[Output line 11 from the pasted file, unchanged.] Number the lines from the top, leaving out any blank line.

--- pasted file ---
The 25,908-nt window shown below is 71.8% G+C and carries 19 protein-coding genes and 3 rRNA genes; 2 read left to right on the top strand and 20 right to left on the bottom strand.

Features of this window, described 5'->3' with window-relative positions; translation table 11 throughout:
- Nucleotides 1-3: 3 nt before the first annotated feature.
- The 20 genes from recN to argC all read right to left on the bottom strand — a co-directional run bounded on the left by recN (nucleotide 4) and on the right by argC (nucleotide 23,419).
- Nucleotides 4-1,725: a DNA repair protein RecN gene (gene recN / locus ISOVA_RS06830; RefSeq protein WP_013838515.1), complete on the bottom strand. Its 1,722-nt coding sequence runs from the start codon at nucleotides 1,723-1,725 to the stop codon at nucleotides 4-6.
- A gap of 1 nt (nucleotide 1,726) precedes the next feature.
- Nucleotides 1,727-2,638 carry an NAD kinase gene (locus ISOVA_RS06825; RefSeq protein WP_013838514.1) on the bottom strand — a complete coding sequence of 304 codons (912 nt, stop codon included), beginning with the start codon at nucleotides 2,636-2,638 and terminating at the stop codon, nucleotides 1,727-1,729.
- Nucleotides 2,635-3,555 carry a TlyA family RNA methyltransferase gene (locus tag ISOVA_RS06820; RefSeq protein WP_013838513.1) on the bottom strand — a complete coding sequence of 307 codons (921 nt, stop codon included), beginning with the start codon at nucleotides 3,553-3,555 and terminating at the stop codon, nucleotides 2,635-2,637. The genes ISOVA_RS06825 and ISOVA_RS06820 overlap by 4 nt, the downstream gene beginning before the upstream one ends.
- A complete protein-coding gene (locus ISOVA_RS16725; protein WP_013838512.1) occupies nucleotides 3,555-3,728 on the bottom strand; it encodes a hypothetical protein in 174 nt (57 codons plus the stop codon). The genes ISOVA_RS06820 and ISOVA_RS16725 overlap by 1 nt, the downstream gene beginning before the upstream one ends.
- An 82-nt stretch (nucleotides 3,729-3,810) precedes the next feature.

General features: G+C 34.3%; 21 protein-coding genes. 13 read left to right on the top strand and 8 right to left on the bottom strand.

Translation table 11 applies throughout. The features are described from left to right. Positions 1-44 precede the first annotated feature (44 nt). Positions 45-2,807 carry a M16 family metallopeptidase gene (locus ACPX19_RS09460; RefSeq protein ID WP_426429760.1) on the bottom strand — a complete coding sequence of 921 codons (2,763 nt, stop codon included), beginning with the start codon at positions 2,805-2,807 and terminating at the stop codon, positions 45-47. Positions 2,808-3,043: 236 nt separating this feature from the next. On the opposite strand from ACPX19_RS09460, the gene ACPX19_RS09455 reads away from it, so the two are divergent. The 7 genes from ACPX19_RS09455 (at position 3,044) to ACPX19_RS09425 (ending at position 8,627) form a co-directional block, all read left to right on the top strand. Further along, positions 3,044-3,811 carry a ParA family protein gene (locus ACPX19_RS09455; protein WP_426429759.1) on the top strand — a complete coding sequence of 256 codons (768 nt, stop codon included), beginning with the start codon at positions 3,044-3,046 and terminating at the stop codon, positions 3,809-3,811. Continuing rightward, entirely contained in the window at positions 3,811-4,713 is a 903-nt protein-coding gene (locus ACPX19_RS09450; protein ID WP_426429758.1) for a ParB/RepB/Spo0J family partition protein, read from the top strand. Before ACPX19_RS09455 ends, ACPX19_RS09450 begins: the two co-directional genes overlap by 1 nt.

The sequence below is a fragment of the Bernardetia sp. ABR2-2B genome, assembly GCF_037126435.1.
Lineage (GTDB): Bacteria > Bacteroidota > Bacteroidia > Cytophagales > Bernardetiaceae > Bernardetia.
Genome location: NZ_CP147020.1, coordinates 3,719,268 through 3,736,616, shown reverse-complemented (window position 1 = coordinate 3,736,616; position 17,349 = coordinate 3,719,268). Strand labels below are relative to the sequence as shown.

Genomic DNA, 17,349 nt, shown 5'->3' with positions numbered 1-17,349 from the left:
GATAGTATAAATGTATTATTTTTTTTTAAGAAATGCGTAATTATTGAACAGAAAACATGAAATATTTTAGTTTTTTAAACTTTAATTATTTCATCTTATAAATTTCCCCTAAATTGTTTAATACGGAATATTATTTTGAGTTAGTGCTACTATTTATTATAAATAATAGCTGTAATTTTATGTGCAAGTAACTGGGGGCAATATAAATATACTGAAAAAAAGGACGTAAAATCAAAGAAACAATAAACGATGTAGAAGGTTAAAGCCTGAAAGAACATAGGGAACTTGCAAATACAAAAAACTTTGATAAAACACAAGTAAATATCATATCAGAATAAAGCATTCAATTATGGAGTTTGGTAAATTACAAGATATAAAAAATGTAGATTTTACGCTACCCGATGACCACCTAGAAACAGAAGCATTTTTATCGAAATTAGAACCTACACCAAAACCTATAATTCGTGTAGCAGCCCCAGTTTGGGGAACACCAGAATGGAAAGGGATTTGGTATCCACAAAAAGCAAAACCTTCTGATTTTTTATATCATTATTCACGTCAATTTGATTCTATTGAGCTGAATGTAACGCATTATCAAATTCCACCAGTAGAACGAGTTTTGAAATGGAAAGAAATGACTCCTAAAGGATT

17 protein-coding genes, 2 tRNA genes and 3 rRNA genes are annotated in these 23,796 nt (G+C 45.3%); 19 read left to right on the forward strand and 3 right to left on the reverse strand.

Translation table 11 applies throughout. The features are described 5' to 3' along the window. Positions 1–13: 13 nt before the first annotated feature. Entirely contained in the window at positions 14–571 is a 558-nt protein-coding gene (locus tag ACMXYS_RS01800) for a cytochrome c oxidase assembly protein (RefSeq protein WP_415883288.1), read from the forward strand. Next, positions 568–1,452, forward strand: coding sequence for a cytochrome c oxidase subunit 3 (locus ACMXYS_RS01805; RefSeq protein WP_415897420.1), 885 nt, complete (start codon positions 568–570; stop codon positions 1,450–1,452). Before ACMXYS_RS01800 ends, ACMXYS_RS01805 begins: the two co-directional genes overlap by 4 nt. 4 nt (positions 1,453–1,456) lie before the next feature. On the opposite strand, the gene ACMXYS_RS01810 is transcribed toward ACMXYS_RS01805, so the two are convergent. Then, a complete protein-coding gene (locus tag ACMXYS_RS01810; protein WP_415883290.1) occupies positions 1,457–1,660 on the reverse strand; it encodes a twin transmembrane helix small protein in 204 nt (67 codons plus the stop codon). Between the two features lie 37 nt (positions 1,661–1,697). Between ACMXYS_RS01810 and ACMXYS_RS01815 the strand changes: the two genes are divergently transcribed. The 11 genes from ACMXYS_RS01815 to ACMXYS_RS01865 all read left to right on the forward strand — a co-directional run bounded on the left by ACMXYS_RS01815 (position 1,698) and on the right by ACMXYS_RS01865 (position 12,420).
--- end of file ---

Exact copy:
General features: G+C 34.3%; 21 protein-coding genes. 13 read left to right on the top strand and 8 right to left on the bottom strand.